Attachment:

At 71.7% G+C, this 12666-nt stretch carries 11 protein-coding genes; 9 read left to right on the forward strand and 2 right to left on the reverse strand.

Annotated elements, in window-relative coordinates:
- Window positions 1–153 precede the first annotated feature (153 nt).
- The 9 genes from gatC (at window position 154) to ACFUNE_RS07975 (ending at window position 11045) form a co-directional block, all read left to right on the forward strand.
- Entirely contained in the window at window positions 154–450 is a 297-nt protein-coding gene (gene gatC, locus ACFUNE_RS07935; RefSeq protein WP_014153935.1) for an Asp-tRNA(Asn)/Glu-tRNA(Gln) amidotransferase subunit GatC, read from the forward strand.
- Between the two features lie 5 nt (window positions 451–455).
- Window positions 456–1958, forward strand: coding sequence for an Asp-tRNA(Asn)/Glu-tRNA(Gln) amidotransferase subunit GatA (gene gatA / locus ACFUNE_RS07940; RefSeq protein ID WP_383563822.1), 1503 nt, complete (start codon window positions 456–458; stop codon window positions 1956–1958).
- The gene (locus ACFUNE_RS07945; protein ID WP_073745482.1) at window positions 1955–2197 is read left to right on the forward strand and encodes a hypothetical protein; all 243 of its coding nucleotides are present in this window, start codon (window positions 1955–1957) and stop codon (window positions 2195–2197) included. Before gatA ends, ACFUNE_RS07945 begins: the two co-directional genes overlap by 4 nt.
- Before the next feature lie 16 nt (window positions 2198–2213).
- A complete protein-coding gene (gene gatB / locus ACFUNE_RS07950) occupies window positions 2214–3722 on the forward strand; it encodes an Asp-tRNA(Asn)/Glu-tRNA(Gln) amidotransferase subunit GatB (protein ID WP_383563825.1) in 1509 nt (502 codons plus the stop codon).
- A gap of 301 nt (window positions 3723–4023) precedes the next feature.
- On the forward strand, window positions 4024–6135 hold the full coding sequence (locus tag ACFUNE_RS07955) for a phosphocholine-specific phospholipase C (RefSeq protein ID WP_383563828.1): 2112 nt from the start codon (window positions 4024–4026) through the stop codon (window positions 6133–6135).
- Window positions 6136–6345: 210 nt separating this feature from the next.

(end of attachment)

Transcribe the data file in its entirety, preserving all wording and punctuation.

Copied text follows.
At 71.7% G+C, this 12666-nt stretch carries 11 protein-coding genes; 9 read left to right on the forward strand and 2 right to left on the reverse strand.

Annotated elements, in window-relative coordinates:
- Window positions 1–153 precede the first annotated feature (153 nt).
- The 9 genes from gatC (at window position 154) to ACFUNE_RS07975 (ending at window position 11045) form a co-directional block, all read left to right on the forward strand.
- Entirely contained in the window at window positions 154–450 is a 297-nt protein-coding gene (gene gatC, locus ACFUNE_RS07935; RefSeq protein WP_014153935.1) for an Asp-tRNA(Asn)/Glu-tRNA(Gln) amidotransferase subunit GatC, read from the forward strand.
- Between the two features lie 5 nt (window positions 451–455).
- Window positions 456–1958, forward strand: coding sequence for an Asp-tRNA(Asn)/Glu-tRNA(Gln) amidotransferase subunit GatA (gene gatA / locus ACFUNE_RS07940; RefSeq protein ID WP_383563822.1), 1503 nt, complete (start codon window positions 456–458; stop codon window positions 1956–1958).
- The gene (locus ACFUNE_RS07945; protein ID WP_073745482.1) at window positions 1955–2197 is read left to right on the forward strand and encodes a hypothetical protein; all 243 of its coding nucleotides are present in this window, start codon (window positions 1955–1957) and stop codon (window positions 2195–2197) included. Before gatA ends, ACFUNE_RS07945 begins: the two co-directional genes overlap by 4 nt.
- Before the next feature lie 16 nt (window positions 2198–2213).
- A complete protein-coding gene (gene gatB / locus ACFUNE_RS07950) occupies window positions 2214–3722 on the forward strand; it encodes an Asp-tRNA(Asn)/Glu-tRNA(Gln) amidotransferase subunit GatB (protein ID WP_383563825.1) in 1509 nt (502 codons plus the stop codon).
- A gap of 301 nt (window positions 3723–4023) precedes the next feature.
- On the forward strand, window positions 4024–6135 hold the full coding sequence (locus tag ACFUNE_RS07955) for a phosphocholine-specific phospholipase C (RefSeq protein ID WP_383563828.1): 2112 nt from the start codon (window positions 4024–4026) through the stop codon (window positions 6133–6135).
- Window positions 6136–6345: 210 nt separating this feature from the next.